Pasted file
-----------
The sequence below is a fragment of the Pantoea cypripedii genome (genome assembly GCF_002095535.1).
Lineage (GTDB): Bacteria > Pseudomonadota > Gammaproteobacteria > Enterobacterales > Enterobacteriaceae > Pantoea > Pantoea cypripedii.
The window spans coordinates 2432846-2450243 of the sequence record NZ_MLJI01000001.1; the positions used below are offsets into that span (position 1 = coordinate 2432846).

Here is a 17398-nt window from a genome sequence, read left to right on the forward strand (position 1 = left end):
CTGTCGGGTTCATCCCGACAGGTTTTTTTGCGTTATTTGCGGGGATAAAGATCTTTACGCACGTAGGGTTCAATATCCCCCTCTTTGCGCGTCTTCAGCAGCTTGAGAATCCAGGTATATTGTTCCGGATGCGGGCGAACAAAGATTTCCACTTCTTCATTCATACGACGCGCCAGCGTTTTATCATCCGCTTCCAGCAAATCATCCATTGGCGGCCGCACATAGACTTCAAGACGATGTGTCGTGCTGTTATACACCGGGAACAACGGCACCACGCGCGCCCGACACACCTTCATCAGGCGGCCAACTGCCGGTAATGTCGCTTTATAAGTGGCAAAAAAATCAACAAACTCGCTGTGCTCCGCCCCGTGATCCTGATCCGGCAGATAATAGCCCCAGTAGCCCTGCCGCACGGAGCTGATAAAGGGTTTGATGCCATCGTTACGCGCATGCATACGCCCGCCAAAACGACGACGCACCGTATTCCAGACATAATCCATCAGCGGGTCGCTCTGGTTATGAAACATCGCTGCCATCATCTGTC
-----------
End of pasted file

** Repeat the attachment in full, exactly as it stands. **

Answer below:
The sequence below is a fragment of the Pantoea cypripedii genome (genome assembly GCF_002095535.1).
Lineage (GTDB): Bacteria > Pseudomonadota > Gammaproteobacteria > Enterobacterales > Enterobacteriaceae > Pantoea > Pantoea cypripedii.
The window spans coordinates 2432846-2450243 of the sequence record NZ_MLJI01000001.1; the positions used below are offsets into that span (position 1 = coordinate 2432846).

Here is a 17398-nt window from a genome sequence, read left to right on the forward strand (position 1 = left end):
CTGTCGGGTTCATCCCGACAGGTTTTTTTGCGTTATTTGCGGGGATAAAGATCTTTACGCACGTAGGGTTCAATATCCCCCTCTTTGCGCGTCTTCAGCAGCTTGAGAATCCAGGTATATTGTTCCGGATGCGGGCGAACAAAGATTTCCACTTCTTCATTCATACGACGCGCCAGCGTTTTATCATCCGCTTCCAGCAAATCATCCATTGGCGGCCGCACATAGACTTCAAGACGATGTGTCGTGCTGTTATACACCGGGAACAACGGCACCACGCGCGCCCGACACACCTTCATCAGGCGGCCAACTGCCGGTAATGTCGCTTTATAAGTGGCAAAAAAATCAACAAACTCGCTGTGCTCCGCCCCGTGATCCTGATCCGGCAGATAATAGCCCCAGTAGCCCTGCCGCACGGAGCTGATAAAGGGTTTGATGCCATCGTTACGCGCATGCATACGCCCGCCAAAACGACGACGCACCGTATTCCAGACATAATCCATCAGCGGGTCGCTCTGGTTATGAAACATCGCTGCCATCATCTGTC